The Fantasy of Third-Person Science: Phenomenology, Ontology and Evidence
Dennett’s recent defense in this journal of the heterophenomenological method and its supposed advantages over Husserlian phenomenology is premised on his problematic account of the epistemological and ontological status of phenomenological states. By employing Husserl’s philosophy of science to clarify the relationship between phenomenology and evidence and the implications of this relationship for the empirical identification of ‘real’ conscious states, I argue that the naturalistic account of consciousness Dennett hopes for could be authoritative as a science only by virtue of the very phenomenological evidences Dennett’s method consigns to the realm of fiction. Thus heterophenomenology, qua scientific method, is incoherent.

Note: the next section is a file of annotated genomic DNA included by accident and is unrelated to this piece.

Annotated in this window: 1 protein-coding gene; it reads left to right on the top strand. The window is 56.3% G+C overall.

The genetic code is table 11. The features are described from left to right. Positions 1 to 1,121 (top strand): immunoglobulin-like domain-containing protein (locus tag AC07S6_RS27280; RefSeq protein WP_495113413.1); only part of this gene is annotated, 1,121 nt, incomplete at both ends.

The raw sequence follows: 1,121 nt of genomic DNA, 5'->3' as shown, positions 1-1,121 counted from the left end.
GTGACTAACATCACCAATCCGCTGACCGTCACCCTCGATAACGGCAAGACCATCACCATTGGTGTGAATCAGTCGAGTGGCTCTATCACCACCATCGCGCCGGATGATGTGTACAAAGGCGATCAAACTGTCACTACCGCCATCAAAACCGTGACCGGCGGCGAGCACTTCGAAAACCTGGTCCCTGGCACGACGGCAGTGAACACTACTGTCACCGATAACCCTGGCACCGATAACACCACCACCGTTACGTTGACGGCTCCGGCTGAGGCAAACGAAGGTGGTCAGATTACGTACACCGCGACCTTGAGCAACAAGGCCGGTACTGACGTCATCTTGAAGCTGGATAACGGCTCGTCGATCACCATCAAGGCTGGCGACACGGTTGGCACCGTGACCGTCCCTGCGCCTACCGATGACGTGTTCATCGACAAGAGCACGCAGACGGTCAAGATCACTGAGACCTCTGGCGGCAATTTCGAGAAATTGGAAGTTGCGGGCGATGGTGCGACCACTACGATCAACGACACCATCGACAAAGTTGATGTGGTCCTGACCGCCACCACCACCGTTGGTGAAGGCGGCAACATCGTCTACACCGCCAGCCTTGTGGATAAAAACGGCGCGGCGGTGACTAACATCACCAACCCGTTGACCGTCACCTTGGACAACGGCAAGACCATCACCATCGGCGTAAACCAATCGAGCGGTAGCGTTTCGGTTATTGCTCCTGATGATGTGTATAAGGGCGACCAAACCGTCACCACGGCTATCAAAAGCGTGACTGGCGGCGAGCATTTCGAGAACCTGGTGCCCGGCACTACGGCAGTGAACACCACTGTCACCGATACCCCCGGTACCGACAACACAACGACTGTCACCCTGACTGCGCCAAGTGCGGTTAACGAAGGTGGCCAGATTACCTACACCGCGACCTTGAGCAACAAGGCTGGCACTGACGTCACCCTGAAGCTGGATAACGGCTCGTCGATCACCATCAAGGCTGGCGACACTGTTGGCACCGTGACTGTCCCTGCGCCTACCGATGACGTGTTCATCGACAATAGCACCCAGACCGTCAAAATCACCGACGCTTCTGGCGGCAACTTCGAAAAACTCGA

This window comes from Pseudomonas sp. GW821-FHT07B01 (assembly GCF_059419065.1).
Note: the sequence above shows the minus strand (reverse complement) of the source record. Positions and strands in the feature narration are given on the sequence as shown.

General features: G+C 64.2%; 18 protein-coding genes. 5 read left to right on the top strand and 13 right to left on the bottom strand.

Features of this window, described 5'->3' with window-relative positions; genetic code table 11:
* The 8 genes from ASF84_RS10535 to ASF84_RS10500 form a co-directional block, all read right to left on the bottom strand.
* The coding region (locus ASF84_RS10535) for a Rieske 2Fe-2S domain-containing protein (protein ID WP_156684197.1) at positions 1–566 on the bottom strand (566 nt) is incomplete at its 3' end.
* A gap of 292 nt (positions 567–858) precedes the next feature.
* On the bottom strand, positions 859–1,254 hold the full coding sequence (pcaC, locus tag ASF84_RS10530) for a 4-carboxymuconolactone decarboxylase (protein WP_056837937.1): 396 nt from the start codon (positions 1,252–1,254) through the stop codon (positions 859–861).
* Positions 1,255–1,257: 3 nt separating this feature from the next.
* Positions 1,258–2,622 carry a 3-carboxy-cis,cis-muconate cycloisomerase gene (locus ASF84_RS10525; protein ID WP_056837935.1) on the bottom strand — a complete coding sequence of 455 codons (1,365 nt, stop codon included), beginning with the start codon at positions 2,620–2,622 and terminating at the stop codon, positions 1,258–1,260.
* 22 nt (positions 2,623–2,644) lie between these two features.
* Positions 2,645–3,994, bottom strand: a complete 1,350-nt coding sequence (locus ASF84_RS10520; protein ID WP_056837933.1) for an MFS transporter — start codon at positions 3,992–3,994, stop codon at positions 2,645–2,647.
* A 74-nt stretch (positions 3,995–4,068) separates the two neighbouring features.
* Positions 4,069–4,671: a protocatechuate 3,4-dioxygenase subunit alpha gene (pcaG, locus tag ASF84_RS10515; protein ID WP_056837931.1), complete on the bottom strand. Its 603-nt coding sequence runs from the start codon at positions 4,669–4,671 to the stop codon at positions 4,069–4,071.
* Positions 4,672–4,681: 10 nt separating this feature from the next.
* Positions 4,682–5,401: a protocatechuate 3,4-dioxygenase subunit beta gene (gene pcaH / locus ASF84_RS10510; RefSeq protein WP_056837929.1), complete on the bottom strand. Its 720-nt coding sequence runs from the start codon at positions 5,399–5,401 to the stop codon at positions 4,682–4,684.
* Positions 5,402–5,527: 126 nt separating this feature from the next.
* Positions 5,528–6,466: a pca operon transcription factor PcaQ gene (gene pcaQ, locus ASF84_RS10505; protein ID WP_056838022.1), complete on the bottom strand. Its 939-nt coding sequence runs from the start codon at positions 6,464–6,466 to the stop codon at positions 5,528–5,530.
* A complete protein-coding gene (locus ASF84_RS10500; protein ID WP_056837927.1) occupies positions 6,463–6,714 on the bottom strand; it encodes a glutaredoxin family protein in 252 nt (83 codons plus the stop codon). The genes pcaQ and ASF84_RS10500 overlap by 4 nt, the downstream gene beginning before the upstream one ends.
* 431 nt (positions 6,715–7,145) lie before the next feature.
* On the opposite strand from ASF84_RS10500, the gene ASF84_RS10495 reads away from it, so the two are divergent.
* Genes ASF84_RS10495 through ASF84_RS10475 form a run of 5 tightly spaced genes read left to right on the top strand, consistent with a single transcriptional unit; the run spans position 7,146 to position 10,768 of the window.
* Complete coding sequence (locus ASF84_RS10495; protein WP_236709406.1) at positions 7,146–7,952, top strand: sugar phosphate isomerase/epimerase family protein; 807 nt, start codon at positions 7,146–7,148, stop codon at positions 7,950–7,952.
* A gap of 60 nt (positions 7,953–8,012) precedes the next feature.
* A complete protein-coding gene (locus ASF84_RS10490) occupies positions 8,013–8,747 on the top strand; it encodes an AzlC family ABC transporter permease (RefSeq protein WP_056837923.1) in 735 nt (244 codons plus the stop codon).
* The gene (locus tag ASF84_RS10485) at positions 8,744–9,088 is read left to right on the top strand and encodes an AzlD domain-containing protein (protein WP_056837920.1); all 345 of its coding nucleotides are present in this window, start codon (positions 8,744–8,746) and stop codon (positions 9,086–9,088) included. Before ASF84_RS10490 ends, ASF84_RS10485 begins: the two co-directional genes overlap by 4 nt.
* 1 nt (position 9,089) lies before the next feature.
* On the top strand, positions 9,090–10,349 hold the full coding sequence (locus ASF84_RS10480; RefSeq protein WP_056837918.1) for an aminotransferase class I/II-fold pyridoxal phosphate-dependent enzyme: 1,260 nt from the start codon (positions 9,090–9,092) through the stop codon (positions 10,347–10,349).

Vallor, S. (2008). The fantasy of third-person science: Phenomenology, ontology and evidence. Phenomenology and the Cognitive Sciences, 8(1), 1–15. http://doi.org/10.1007/s11097-008-9092-4